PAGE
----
Sprawling over forty acres of land on the west bank of the Hooghly River the Belur Math Shrine in Kolkata is a place of pilgrimage. It is also the headquarters of the Ramakrishna Math and Mission. The Math campus includes temples that are dedicated to Sri Ramakrishna, Sarada Devi and Swami Vivekananda. The foundation stone of the Math was laid on 16th May 1935, and the structure was built under Swami Vivekananda's guidance, incorporating the features and symbols of all religions across the world, into a single structure. This is something unique to the organisation.
Having returned from Colombo with a small group of western disciples in the January of 1897, Swami Vivekananda founded two monasteries, one at Belur, which went on to become the headquarters of Ramakrishna mission and the second monastery was founded at Mayavati in the Himalayan state of Uttarakhand. The sole purpose of building the monasteries was to train young monks-in-making of the monastic philosophies and way of life and then being ordained into the Ramakrishna order.
Architecture of Belur Math
The design of the Belur Math was envisaged by Swami Vivekananda, and the responsibility of the architecture was laid in his hands. The architecture and design of the temple 'celebrate the diversity of Indian Religions'. The incorporation of architectural styles from different religions conveys the universal faith in which the movement believes in. The architectural style of this monument has been inspired by the diversity of all Indian religions as well as from ancient styles of temples and Buddhist stupas.
Structure of Belur Math Shrine
The temple is built of chunar stone and concrete, with a height of 112.5 feet spread across 32,900 square feet. The architectural style of the temple is based around the vision of one universal faith, which was ideated by Swami Vivekananda. The main architect of the temple was Swami Vijnanananda who was a direct monastic disciple of Ramakrishnan.
The designs on high entrance of the temple are heavily influenced by motifs on the entrances at Sanchi Stupa and Gopurams of South Indian temples. The shrine comprises the three umbrellas like domes on the top of the thatched roofs that houses in Kamarpukur village, which is the birthplace of Sri Ramakrishna. The exterior walls of the temples are adorned with lattice sculptures of Navagraha figurines.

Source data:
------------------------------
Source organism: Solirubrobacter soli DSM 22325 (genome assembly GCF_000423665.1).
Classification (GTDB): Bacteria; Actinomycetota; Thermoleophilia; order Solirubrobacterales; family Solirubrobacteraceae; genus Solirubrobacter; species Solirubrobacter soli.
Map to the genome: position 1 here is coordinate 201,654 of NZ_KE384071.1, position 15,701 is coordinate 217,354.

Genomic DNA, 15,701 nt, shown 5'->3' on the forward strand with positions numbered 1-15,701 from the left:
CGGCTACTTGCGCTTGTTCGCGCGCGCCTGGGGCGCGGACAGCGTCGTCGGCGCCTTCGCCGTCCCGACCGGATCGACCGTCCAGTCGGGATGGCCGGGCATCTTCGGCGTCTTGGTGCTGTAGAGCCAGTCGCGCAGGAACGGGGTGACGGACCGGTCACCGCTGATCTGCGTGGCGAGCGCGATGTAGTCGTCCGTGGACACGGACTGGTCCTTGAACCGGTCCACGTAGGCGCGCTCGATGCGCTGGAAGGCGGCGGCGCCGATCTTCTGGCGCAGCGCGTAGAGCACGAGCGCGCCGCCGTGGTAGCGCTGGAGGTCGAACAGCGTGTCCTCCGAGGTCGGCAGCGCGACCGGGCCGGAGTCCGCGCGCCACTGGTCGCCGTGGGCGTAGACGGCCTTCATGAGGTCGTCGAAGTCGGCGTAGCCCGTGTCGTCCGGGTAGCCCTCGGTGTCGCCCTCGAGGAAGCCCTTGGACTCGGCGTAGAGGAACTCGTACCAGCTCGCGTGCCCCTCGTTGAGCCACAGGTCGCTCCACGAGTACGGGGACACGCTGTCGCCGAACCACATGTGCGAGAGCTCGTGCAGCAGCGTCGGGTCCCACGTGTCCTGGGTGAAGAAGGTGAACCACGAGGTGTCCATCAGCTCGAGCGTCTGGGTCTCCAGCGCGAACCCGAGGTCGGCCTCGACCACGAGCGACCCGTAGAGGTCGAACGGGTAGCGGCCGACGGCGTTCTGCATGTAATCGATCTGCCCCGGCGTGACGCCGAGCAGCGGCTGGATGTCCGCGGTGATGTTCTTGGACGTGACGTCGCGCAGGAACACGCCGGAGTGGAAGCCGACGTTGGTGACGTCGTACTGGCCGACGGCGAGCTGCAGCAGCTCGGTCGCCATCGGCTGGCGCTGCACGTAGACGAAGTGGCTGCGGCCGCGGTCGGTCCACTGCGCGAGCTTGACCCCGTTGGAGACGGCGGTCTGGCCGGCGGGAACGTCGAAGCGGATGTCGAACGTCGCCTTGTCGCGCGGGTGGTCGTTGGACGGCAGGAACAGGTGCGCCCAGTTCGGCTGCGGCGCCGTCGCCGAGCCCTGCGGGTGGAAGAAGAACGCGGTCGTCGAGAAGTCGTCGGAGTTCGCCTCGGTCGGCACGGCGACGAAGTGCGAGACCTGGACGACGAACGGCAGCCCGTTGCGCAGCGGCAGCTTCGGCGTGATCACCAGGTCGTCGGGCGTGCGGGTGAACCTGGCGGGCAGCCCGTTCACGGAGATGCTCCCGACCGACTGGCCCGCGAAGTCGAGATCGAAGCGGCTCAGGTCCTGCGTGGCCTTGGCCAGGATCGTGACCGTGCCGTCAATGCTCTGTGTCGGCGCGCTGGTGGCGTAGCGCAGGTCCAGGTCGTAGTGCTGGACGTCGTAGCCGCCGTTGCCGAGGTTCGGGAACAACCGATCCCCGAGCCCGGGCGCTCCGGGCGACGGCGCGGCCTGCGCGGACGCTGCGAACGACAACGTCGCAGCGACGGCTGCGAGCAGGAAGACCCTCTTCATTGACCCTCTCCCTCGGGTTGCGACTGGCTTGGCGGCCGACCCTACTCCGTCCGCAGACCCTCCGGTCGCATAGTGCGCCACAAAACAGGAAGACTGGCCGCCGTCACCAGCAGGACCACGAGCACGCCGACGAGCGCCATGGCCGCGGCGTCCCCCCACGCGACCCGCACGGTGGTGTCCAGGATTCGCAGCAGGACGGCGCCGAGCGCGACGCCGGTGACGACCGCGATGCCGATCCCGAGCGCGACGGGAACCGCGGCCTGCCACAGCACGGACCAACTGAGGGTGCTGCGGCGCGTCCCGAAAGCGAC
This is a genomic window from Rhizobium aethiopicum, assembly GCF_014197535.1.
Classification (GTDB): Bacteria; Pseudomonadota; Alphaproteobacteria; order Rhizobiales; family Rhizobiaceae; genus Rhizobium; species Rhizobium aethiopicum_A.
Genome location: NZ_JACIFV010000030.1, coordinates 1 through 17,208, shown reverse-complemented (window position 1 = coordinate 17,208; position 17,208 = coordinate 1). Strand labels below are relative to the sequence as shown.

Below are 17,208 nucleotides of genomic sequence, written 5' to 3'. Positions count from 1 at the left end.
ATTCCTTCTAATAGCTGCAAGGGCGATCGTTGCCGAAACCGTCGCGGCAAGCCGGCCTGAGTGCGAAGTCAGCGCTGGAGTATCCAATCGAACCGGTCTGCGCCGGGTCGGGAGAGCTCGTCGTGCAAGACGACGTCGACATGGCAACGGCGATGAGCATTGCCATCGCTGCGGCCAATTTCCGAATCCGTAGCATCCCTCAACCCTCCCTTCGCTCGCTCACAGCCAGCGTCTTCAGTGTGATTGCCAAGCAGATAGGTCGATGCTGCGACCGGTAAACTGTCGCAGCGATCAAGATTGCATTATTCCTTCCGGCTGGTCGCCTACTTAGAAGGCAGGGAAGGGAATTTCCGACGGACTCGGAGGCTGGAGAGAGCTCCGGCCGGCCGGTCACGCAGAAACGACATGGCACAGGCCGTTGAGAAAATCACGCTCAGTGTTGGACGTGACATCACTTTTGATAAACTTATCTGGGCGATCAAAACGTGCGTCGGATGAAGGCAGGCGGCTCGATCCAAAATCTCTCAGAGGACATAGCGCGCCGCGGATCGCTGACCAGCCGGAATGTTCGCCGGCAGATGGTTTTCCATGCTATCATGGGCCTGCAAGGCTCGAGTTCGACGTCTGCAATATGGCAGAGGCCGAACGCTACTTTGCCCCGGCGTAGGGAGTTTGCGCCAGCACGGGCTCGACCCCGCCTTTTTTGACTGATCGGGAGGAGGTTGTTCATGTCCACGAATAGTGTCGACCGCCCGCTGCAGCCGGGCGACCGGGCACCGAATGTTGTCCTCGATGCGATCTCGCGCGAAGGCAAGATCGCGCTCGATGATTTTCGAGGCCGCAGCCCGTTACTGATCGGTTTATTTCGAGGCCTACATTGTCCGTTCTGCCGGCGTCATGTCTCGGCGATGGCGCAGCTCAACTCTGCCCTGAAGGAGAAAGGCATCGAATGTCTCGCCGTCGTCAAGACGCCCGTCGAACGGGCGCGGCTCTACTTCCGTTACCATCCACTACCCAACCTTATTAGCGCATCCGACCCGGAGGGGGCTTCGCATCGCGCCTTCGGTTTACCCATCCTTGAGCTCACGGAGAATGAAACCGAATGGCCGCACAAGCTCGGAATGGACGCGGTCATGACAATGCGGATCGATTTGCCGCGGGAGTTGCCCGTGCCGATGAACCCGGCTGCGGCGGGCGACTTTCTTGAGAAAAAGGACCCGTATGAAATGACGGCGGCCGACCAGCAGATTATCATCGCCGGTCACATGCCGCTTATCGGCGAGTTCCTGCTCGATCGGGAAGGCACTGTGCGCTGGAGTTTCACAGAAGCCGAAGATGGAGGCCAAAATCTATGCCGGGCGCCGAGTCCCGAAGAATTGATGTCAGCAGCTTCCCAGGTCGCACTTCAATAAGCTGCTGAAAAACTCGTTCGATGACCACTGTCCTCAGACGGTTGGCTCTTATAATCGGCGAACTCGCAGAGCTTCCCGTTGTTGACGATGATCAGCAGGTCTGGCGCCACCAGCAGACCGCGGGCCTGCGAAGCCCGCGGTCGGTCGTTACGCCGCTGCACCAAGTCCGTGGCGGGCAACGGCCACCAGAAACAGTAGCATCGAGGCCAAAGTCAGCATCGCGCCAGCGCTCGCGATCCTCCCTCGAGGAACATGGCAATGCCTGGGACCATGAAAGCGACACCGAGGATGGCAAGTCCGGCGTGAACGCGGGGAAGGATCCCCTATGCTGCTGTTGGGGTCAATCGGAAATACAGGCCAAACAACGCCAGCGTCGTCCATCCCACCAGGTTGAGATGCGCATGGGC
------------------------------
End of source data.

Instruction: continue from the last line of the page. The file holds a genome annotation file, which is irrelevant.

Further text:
The architectural design of the central dome is a perfect example of the European renaissance. The architectural styles of windows and hanging balconies are a perfect blend of Mughal and Rajasthani style. The Natmandir or the assembly hall is connected to the main temple building and the hall is lined by Greek and Doric style pillars whereas the intricate designs on the beam above and brackets are mirrored with the ones at Meenakshi temple in Madurai, Tamil Nadu, India.
Places to see inside the campus of Belur Math are Sri Ramakrishna Temple or The Main Monastery, Swami Vivekananda Temple, Swami Vivekananda Room, Holy Mother Temple or Temple of Sri Sarada Devi, Swami Brahmananda Temple, Samadhi Enclosure and Ramakrishnan Museum
How to Reach Belur Math
Belur Math is about 4 km from Howrah Railway Station. All the modes of transport are available from the Howrah railway station and bus stand to reach Belur. One can use a bus, local train or ferry services to reach Belur Math from the railway station.
From Howrah Bus Station, Bus numbers 51, 54 and 56 will drop you at the math. From Garia/EM Bypass/Science City/Airport/Dakshineshwar/Bally take Bus number AC 50. Minibuses also ply from Esplanade and Howrah Station for the Belur math on a daily basis. You can hire a private cab for a hassle-free travelling within the city and enjoy all the sightseeing tour of Kolkata. There are frequent trains between Howrah and Belur as well as Belur Math stations.
The tourists can catch a ferry and enjoy the ride to reach the Belur Math. The ferry services run at half an hour interval from Dakshineswar to Belur Math and also, from Kuntighat to Belur Math.
Places to visit near Belur Math Shrine
Dakshineswar Kali Temple: This temple is dedicated to goddess Kali and was built during the 19th century. The Dakshineswar Kali Temple is being thrived by the devotees from all over the world. It is of great religious importance for the people in West Bengal. The temple also has a cluster of 12 shrines in their individual temples within the premises.
Howrah Bridge: It is iconic to West Bengal. It is the sixth-largest and the busiest cantilever (a type of mechanical structure) bridge in the world.
Victoria Memorial: It is a large marble stone building in Kolkata, built in the memory of Queen Victoria. It is a museum and art gallery. You can also find exhibitions at the place. So, it is a good place for shopping as well.
Best time to visit Belur Math
The best time to visit Belur Math Kolkata is during winters from November to October. During the summer months, April to September, outdoor locations the weather gets too hot and humid. Winter season is a great time to explore the shrine as the weather remains comfortable for the excursion.
Belur Math Timings
- April to September: 6:00 a.m to 11:30 a.m and 4:00 p.m to 8:30 p.m
- October to March: 6:30 a.m to 11:30 a.m and 4:00 p.m to 8:00 p.m
- The hours are extended on special days.
The museum is open from Tuesday to Sunday and closed on Mondays and selected public holidays. The timings are April to September: 8:30 a.m to 11:30 a.m and 4:00 p.m to 6:00 p.m
October to March: 8:30 a.m to 11:30 a.m and 3:30 p.m to 5:30 p.m
Belur Math Entry Fee: Nil
Note - Photography is strictly prohibited inside all temples and museum in Belur Math